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I found this question somewhere and have been unable to solve it. It is a modification of a very common algebra question.

$\text{Let }y=\sqrt{5+\sqrt{5-\sqrt{5+\sqrt{5-...}}}} $, what is the nearest value of $y^2 - y$?

$\textbf {(1) } 1 \qquad \textbf {(2) } \sqrt5 \qquad \textbf {(3) } 4 \qquad \textbf {(4) } 2\sqrt5$

I worked the problem and got $$y^2 - y = 5+ \sqrt{5-\sqrt{5+\sqrt{5-...}}} -\sqrt{5+\sqrt{5-\sqrt{5+\sqrt{5-...}}}} \\ = 5+ \sqrt{5-y} - y = 5-y + \sqrt{5-y}$$ What do I do next?

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5  
the $\infty$ is unnecessary. – ILoveMath Dec 1 '13 at 18:36
1  
The $\infty$ even looks wrong. – heinrich5991 Dec 1 '13 at 22:21
up vote 14 down vote accepted

Let's let

$$y=\sqrt{5+\sqrt{5-{\sqrt{5+{\sqrt5-\cdots}}}}}$$

and

$$z=\sqrt{5-\sqrt{5+{\sqrt{5-{\sqrt5+\cdots}}}}}$$

and assume that both limits exist. Note that

$$y^2=5+z\quad\text{and}\quad z^2=5-y$$

Hence

$$\begin{align} y^2-y&=(5+z)-y\\ &=5-(y-z)\\ &=5-{y^2-z^2\over y+z}\\ &=5-{(5+z)-(5-y)\over y+z}\\ &=5-{z+y\over y+z}\\ &=4 \end{align}$$

Added 5/6/14: I thought I'd go ahead and add a proof that the two limits actually do exist. I'm not sure this is the simplest proof -- I'll be happy to see something slicker -- but here goes.

Define the sequence of $y_n$'s by $y_n=\sqrt{5+\sqrt{5-y_{n-1}}}$ with $y_1=\sqrt{5+\sqrt{5}}$, and let $z_n=\sqrt{5-y_n}$. It's easy to show (by induction) that $2\lt y_n\lt4$ for all $n$, so it suffices to show that the sequence of $y_n$'s has a limit.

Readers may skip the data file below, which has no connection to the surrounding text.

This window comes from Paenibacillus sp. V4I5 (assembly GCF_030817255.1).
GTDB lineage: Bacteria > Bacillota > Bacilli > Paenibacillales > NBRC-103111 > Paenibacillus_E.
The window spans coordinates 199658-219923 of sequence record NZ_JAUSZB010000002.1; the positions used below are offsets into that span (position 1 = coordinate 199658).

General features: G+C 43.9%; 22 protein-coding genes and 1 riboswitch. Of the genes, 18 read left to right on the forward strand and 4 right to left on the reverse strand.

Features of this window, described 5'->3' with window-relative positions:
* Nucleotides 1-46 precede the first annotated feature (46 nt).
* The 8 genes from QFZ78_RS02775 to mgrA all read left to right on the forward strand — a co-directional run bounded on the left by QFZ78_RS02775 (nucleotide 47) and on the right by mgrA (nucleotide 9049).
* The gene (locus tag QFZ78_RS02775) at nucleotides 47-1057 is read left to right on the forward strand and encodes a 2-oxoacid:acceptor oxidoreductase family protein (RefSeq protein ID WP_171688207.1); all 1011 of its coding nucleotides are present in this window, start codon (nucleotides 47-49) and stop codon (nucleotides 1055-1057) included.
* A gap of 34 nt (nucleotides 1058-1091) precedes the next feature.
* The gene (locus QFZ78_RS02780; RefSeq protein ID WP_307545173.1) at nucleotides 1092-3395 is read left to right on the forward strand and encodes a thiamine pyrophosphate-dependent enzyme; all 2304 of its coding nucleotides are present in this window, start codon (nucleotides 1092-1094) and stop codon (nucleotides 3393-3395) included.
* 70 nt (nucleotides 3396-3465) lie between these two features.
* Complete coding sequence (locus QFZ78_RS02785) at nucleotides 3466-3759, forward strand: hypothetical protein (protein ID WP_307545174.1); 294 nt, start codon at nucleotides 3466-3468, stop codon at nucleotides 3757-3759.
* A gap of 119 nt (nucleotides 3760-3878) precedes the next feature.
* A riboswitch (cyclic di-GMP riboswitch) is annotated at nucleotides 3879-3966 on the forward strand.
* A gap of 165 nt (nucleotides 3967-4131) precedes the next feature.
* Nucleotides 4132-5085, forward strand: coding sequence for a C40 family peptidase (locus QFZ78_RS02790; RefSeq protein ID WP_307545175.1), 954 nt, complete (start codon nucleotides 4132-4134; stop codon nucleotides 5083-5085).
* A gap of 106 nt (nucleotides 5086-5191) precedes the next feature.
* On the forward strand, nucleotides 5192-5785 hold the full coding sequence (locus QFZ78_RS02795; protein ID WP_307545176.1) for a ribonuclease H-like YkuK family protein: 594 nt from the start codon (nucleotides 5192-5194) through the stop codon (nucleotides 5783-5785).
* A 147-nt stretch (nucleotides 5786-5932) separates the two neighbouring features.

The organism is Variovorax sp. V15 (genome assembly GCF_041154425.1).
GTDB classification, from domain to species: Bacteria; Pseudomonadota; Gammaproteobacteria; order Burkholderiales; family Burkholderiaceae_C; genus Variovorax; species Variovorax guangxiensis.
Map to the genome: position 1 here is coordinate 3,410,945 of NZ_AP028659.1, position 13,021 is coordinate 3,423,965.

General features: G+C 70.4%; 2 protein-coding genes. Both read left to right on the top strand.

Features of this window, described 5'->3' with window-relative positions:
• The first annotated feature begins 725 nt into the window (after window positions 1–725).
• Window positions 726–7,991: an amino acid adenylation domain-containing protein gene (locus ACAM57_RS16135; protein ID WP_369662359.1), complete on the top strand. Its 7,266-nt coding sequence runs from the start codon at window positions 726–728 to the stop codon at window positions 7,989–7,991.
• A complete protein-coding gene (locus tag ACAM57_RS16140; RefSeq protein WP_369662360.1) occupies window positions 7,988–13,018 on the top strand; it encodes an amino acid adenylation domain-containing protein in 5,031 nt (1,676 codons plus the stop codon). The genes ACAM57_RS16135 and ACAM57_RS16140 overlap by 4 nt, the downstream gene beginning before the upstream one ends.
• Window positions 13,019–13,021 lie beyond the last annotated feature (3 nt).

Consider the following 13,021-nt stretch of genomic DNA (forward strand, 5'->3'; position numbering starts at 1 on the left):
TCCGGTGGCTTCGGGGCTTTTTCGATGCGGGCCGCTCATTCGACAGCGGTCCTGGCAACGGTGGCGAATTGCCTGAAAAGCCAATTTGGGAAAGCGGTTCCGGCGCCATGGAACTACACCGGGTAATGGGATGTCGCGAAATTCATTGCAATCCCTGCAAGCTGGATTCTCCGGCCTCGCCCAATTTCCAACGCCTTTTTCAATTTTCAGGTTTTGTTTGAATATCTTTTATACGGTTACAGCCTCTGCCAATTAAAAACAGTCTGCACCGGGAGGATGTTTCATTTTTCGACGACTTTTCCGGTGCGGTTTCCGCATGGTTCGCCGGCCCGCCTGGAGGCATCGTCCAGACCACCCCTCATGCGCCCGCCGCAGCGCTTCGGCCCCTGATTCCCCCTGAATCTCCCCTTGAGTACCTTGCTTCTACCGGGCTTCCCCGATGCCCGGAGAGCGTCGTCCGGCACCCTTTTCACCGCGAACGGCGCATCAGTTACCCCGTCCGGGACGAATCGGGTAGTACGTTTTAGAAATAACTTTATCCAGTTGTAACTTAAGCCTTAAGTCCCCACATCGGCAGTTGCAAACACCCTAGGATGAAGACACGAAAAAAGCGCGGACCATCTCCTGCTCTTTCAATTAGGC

I'll do so by showing that it's a Cauchy sequence, and I'll do that by showing that $\sum|y_n-y_{n-1}|$ converges.

We have $y_n^2-5=\sqrt{5-y_{n-1}}$, hence

$$y_n^2-y_{n-1}^2=\sqrt{5-y_{n-1}}-\sqrt{5-y_{n-2}}={y_{n-2}-y_{n-1}\over\sqrt{5-y_{n-1}}+\sqrt{5-y_{n-2}}}$$

hence

$$|y_n-y_{n-1}|={|y_{n-2}-y_{n-1}|\over|y_n+y_{n-1}|\left(\sqrt{5-y_{n-1}}+\sqrt{5-y_{n-2}}\right)}\lt{|y_{n-1}-y_{n-2}|\over|2+2|(1+1)}={1\over8}|y_{n-1}-y_{n-2}|$$

where we've used the inequalities $2\lt y_n\lt 4$ (for all $n$) in the denominator. It follows that $\sum|y_n-y_{n-1}|$ is bounded by a geometric series with ratio $1/8$, hence converges.

Added 6/29/16: For a nice example of what can go wrong if you assume a limit exists but don't bother to check if it actually does, see this problem.

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You were on the right track. Put

$$x=\sqrt{5+\sqrt{5-\sqrt{5+\ldots}}}\implies x^2=5+\sqrt{5-\sqrt{5+\ldots}}\implies$$

$$x^4-10x^2+25=5-\sqrt{5+\sqrt{5-\ldots}}\implies$$

$$x^4-10x^2+20=-\sqrt{5+\sqrt{5-\ldots}}=-x\implies\;\ldots\ldots$$

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,I think the sign '+,-' toggles. – lab bhattacharjee Dec 1 '13 at 18:36
    
Indeed. Editing on its way and thanks. – DonAntonio Dec 1 '13 at 18:36
    
what is the answer? The approximation should come around 4. – shaurya gupta Dec 7 '13 at 16:43

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